clock menu more-arrow no yes mobile

Filed under:

Game #30: A’s lose first half of doubleheader 6-0

At least there’s an immediate chance for revenge

MLB: Game One-Detroit Tigers at Oakland Athletics Raj Mehta-USA TODAY Sports

The Oakland A’s, after snapping their nine-game losing streak yesterday, lost the first half of a Tuesday doubleheader, falling to the Detroit Tigers 6-0 in the afternoon tilt.

The offense had a grand total of four hits and three walks, having no answer against a trio of Detroit pitchers. The pitching was solid for the first half before falling apart in the middle innings. The good news is the A’s only need to wait a few minutes for a bounce back chance.

*** Click here for today’s Game Thread! ***

Since this game was supposed to be in Oakland in the first week, today’s first game was a make up, with the A’s being the home team in this one.

Starting the ‘home’ game for the A’s was Frankie Montas. After a perfect first inning, Detroit collected singles in each of the next three frames but couldn’t get a rally going against the A’s righty. Things were going smoothly for Montas in the early going, throwing 30 strikes on his first 36 pitches through the Tigers’ lineup. Those singles were a sign of things to come, however.

On the other side for Oakland, their first hit came courtesy of a third inning Tony Kemp double to right field. This is what Mark Kotsay imagined when he put the usual leadoff man in the nine hole, acting as a spark plug from the lower half of the lineup. With two already out in this situation, though, a Sheldon Neuse strikeout extinguished that scoring opportunity for the A’s.

It only took a few minutes to get another guy in scoring position thanks to back-to-back walks by Sean Murphy and Christian Bethancourt, but again, with two already out, a Kevin Smith flyout to the opposite field couldn’t get it done.

The A’s had a serious injury scare in the top of the fifth. After Montas walked the leadoff batter to start the frame, Tigers outfielder Willi Castro hit an flare to left. Both Chad Pinder and Elvis Andrus felt they could make the play and ended up colliding in what looked like a pretty bad impact:

Pinder took the brunt of the collision, taking Andrus’ shin right to the face. The trainers came out and it looked like Pinder’s day was probably done, but after clearing concussion protocols right thereon the field, Kotsay left him in, playing the rest of the game before ultimately sitting in Game 2. Trainers also looked at Andrus, who also stayed in for the rest of this one and got the second game off.

If he’s calling for it, that is the left fielder’s ball and the shortstop needs to bail out. Andrus is a veteran of this game and should know that, Otherwise, this happens. Take notes, Nick Allen.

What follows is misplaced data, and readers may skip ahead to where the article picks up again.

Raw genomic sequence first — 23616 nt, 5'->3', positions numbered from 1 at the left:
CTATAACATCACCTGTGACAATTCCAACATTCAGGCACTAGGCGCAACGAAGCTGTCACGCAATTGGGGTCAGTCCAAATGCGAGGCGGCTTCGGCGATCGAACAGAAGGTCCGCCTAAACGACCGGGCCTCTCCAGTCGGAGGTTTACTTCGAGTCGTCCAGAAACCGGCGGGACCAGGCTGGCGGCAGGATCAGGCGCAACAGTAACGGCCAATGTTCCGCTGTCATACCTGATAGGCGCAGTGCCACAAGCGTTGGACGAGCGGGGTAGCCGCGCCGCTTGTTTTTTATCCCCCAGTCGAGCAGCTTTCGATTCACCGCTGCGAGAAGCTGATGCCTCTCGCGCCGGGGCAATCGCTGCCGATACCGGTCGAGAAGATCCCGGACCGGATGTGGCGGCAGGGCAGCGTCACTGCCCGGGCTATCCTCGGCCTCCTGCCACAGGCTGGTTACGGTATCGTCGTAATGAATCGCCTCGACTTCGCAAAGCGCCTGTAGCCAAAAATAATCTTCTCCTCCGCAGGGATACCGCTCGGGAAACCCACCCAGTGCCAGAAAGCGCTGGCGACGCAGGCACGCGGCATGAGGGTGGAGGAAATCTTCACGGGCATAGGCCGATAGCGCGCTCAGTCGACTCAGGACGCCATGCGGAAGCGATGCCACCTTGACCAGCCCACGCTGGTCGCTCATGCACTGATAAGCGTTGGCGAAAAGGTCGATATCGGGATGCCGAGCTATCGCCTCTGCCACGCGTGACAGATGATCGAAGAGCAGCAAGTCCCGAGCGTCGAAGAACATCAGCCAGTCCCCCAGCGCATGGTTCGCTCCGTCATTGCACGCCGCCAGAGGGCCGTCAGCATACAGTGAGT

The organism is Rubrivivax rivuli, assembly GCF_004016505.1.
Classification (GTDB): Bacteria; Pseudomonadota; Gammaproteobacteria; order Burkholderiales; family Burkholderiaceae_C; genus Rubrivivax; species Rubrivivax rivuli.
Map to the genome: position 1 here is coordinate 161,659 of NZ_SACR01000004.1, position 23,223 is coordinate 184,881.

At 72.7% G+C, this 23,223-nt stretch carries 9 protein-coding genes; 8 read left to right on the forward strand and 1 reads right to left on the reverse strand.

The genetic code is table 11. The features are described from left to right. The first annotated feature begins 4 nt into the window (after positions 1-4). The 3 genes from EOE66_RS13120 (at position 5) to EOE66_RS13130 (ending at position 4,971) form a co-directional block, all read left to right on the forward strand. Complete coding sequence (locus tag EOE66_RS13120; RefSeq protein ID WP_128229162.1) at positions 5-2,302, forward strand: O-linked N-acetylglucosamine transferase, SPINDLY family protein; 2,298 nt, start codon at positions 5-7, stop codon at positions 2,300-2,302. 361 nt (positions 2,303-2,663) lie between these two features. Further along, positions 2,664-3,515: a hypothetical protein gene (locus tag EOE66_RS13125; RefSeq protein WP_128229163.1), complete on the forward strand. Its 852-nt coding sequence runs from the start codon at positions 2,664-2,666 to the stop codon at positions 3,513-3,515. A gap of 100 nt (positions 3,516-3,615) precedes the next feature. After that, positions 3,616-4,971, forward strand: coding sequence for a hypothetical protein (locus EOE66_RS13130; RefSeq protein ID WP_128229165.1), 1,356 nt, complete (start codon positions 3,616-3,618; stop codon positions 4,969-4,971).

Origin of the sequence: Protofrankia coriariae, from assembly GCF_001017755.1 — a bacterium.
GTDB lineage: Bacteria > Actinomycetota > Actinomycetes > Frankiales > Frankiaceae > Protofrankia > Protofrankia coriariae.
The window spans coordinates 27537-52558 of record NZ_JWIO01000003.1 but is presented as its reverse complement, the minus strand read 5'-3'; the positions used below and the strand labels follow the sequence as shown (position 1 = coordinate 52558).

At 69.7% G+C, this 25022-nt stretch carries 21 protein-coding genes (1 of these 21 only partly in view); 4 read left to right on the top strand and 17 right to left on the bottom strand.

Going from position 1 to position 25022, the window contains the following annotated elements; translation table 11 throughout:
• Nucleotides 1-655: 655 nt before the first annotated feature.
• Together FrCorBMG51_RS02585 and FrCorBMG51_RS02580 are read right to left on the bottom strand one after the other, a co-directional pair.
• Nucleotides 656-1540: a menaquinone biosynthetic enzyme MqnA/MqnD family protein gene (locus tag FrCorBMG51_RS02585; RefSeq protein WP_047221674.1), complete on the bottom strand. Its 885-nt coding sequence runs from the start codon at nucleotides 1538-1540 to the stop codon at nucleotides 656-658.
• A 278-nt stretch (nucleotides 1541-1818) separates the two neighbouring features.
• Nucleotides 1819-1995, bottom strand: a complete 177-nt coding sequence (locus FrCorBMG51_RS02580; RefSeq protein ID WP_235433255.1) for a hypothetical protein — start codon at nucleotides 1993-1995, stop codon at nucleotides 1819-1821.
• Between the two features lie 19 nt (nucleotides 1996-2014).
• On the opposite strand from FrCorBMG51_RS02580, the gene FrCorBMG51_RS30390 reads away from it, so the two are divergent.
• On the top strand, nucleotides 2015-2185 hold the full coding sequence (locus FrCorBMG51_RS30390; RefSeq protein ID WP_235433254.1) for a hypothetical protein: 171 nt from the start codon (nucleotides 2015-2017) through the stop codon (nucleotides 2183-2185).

It only went downhill for the A’s from there. After the injury scare, a bunt single loaded the bases, followed by a sac fly to put the Tigers on the board with the game’s first run and set up a runners at the corners situation for former Athletic Robbie Grossman. With Oakland shifted towards right field, Montas got a groundball that is likely a double play if the A’s are playing straight up defense. The shift hurt here, with Kemp fielding the ball and looking towards second, only to realize there was no one there. The tag and throw to first wasn’t fast enough to nab Grossman, with the runner at third coming in to score. A walk loaded the bases for Javier Baez, always a dangerous situation, but Montas escaped the danger with another groundball to short to end the inning.

Montas wasn’t giving up much hard contact today, but he did get tagged the next inning, allowing a home run in the sixth to make it a three run deficit. He ultimately made it into the seventh, getting a strikeout before a walk prompted Kotsay to turn to the ‘pen and ended his day.

  • Frankie Montas: 6 13 IP, 7 H, 4 R, 3 BB, 4 K, 105 pitches

The final line doesn’t do justice to how well Montas pitched for most of the game. He wasn’t as dominant as we’ve seen him, but the only real hard contact allowed was the home run. Otherwise, it was a lot of soft-contact singles did the damage to the righty today.

Left-hander Kirby Snead came on and allowed three straight hits, with the last one being a bases-clearing double that put this one out of reach, with one of those runs getting charged to the starter. He finished the inning and the eighth, and fellow lefty Adam Kolarek handled the ninth for Oakland.

The A’s would only manage a couple more hits the rest of the game, a Kevin Smith double in the seventh and a Murphy double in the ninth.

So Montas pitched well for most of the day, and both Chad Pinder and Elvis Andrus look like they’ve escaped serious injury. The lineup continues to struggle and Ramon Laureano remains on the lookout for his first hit. Luckily he won’t have to wait long, as Oakland has another game today. It’ll be a major league debut for Adrian Martinez, acquired in the Sean Manaea trade.